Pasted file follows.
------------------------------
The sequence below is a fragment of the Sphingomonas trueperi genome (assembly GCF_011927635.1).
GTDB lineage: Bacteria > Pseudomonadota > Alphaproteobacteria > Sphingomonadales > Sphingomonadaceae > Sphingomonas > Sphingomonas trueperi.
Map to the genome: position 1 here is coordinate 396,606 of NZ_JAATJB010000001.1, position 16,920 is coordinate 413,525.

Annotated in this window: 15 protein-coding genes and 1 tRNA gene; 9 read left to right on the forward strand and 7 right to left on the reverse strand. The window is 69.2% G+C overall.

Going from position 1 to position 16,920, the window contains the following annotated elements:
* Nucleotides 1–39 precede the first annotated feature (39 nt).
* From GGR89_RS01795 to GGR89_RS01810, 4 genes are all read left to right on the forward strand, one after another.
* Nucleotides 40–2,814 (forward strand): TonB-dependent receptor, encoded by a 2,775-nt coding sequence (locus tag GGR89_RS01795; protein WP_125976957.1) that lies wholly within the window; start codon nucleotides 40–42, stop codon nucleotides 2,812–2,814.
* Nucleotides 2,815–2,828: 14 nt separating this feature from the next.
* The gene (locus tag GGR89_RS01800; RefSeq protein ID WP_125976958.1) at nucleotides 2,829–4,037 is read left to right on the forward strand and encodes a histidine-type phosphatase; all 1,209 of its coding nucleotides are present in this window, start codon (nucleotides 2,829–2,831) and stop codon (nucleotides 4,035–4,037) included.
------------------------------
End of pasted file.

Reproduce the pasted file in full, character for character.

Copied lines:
The sequence below is a fragment of the Sphingomonas trueperi genome (assembly GCF_011927635.1).
GTDB lineage: Bacteria > Pseudomonadota > Alphaproteobacteria > Sphingomonadales > Sphingomonadaceae > Sphingomonas > Sphingomonas trueperi.
Map to the genome: position 1 here is coordinate 396,606 of NZ_JAATJB010000001.1, position 16,920 is coordinate 413,525.

Annotated in this window: 15 protein-coding genes and 1 tRNA gene; 9 read left to right on the forward strand and 7 right to left on the reverse strand. The window is 69.2% G+C overall.

Going from position 1 to position 16,920, the window contains the following annotated elements:
* Nucleotides 1–39 precede the first annotated feature (39 nt).
* From GGR89_RS01795 to GGR89_RS01810, 4 genes are all read left to right on the forward strand, one after another.
* Nucleotides 40–2,814 (forward strand): TonB-dependent receptor, encoded by a 2,775-nt coding sequence (locus tag GGR89_RS01795; protein WP_125976957.1) that lies wholly within the window; start codon nucleotides 40–42, stop codon nucleotides 2,812–2,814.
* Nucleotides 2,815–2,828: 14 nt separating this feature from the next.
* The gene (locus tag GGR89_RS01800; RefSeq protein ID WP_125976958.1) at nucleotides 2,829–4,037 is read left to right on the forward strand and encodes a histidine-type phosphatase; all 1,209 of its coding nucleotides are present in this window, start codon (nucleotides 2,829–2,831) and stop codon (nucleotides 4,035–4,037) included.